22

I am trying create some kind of mixin method that add methods to the prototype/class on the fly but I get errors such as

The property 'greetName' does not exist on value of type 'Greeter' any

and

The property 'greetName' does not exist on value of type 'Greeter' any

when I run the following code.

class Greeter {
    greeting: string;
    constructor (message: string) {
        this.greeting = message;
    }
    greet() {
        return "Hello, " + this.greeting;
    }
}

Greeter.prototype.greetName = function(name){
        return this.greet() + ' ' + name;
}

var greeter = new Greeter('Mr');

window.alert(greeter.greetName('Name'));

It actually compiles to valid js and runs as expected. Is there a way to do this with out compiler warnings/errors?

  • Wouldn't adding methods arbitrarily kind of defeat the purpose of a typed language? – R0MANARMY Oct 2 '12 at 21:51
  • 3
    (<any>Greeter.prototype).greetName = function(name){ return this.greet() + ' ' + name; } this should remove the error – Kikaimaru Mar 19 '13 at 19:02
16

This solution has the benefit of giving you type checking when you dynamically add a method:

class MyClass {
    start() {

    }
}
var example = new MyClass();
// example.stop(); not allowed


interface MyClass {
  stop(): void;
}

MyClass.prototype['stop'] = function () {
    alert('Stop');
}
var stage2 = example;
stage2.stop();
  • 1
    You could have simply declared: interface MyClass { start(): void; stop(): void; } And then had no need for anything "gnarly" – Schmoo May 26 '18 at 14:13
  • Great suggestion. Updated accordingly. – Fenton May 30 '18 at 12:33
8

They would need a concept of partial classes for this to work which currently isn't supported. I'll tell you that what I've found works better for these types of scenarios is to use interfaces instead (I've been programming in TypeScript for about 6 months now - I'm at MS but not on the TypeScript team)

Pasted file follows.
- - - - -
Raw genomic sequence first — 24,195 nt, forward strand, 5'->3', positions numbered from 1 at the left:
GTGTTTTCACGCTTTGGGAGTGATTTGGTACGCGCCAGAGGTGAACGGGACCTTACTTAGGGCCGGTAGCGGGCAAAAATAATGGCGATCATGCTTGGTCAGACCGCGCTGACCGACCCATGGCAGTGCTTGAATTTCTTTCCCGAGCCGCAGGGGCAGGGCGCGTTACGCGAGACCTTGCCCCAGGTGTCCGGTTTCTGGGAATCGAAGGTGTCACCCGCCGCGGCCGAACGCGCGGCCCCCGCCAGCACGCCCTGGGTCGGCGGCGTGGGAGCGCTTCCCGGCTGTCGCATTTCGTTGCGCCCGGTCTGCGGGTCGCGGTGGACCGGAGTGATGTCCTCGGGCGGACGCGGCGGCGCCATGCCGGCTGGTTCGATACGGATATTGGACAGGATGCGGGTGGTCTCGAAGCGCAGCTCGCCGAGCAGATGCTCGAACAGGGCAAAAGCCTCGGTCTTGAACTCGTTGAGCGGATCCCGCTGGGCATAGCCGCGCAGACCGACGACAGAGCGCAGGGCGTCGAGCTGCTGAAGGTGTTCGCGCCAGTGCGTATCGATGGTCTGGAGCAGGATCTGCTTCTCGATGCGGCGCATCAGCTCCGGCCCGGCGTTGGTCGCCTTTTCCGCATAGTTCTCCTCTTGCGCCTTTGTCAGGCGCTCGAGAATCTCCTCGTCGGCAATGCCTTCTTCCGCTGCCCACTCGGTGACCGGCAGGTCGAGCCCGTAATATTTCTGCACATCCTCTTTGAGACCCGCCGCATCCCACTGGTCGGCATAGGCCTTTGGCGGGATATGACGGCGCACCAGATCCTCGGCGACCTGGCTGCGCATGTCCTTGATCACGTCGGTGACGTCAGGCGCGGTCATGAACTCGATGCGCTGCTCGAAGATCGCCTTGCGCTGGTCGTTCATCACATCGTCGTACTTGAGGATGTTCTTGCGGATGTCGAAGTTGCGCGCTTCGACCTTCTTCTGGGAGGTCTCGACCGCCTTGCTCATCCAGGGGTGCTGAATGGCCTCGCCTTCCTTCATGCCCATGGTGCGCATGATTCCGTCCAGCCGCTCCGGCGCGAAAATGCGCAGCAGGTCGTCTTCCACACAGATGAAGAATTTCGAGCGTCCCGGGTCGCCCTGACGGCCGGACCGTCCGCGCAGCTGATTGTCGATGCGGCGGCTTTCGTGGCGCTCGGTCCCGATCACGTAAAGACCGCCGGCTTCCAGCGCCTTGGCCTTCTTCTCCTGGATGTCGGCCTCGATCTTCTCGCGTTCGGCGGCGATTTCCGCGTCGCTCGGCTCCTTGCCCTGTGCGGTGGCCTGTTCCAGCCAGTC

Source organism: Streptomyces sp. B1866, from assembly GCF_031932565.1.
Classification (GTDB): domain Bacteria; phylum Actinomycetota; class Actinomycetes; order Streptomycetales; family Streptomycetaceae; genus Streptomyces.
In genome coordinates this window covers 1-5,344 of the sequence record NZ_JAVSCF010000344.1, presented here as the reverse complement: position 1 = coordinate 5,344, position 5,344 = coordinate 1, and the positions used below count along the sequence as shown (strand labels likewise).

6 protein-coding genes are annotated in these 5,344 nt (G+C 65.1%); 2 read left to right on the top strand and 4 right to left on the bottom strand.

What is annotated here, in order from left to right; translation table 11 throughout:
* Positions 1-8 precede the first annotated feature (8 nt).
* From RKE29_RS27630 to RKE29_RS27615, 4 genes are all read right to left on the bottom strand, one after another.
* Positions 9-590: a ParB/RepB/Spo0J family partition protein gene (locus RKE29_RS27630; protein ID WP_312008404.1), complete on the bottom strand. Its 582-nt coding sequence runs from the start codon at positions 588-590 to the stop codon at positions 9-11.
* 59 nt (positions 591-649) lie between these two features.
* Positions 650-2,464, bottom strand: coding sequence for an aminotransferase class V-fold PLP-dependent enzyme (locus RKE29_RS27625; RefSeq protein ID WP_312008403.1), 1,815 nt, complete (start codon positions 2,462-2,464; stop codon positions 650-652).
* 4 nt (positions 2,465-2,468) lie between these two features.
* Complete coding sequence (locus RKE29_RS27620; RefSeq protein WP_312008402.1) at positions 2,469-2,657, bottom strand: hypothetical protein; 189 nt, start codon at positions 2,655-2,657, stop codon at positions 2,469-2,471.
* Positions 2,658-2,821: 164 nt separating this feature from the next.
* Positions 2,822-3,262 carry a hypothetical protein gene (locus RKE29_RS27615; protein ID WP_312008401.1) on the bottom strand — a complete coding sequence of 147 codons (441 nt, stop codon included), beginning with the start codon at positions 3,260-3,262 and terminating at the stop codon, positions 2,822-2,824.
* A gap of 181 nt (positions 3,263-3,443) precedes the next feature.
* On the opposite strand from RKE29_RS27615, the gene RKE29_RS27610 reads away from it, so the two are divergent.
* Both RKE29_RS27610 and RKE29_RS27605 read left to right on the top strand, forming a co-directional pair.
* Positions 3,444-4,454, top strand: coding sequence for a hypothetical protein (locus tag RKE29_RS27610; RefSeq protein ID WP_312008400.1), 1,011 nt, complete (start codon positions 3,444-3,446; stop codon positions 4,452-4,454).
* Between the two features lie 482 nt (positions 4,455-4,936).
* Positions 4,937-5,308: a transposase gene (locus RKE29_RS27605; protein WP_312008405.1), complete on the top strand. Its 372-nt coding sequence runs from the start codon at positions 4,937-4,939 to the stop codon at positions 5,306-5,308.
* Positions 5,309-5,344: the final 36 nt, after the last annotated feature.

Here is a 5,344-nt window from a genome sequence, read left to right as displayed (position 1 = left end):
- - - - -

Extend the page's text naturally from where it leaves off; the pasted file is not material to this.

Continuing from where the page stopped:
Interfaces are extensible after the fact by simply definging the methods you're adding to the interface. As an example of this, if you install a jQuery plugin you'll want to re-define the IJQuery & IJQueryUtil interface to include the plugins additional methods. From that point forward you can invoke the plugins methods through $.plugin() and TypeScript will be happy.

8

There is another way to do this.

Greeter["SomeProperty"] = function() {
     return "somevalue";
};

Works the same and uses the property indexer function in javascript and typescript doesn't complain.

  • 1
    This works great for adding static methods to js classes but I was looking to add methods to the prototype so they would be treated as instance functions. – pllee Dec 19 '12 at 19:27
2

Similar to @Fenton example, but without the gnarly stuff:

class MyClass {
    start() {
    }
}
MyClass.prototype['stop'] = function () {
    alert('Stop');
}

interface MyClass {
    stop(): void;
}

var example = new MyClass();
example.stop(); // Allowed!!!
1

This is how RxJS does it

import {Observable} from "./observable"; // which is Greeter in your case 


declare module "./observable" {
    interface Observable<T> {
        map<U>(f: (x: T) => U): Observable<U>;
    }
}

Observable.prototype.map = function (f) {

}

This is called Module Augmentation.

0

After having to implement dynamic methods and properties on classes, this was the solution I was able to go with to prevent Typescript compiler from complaining:

...
window.alert(greeter['greetName']('Name'));

Basically, use the bracket method of property accessors.

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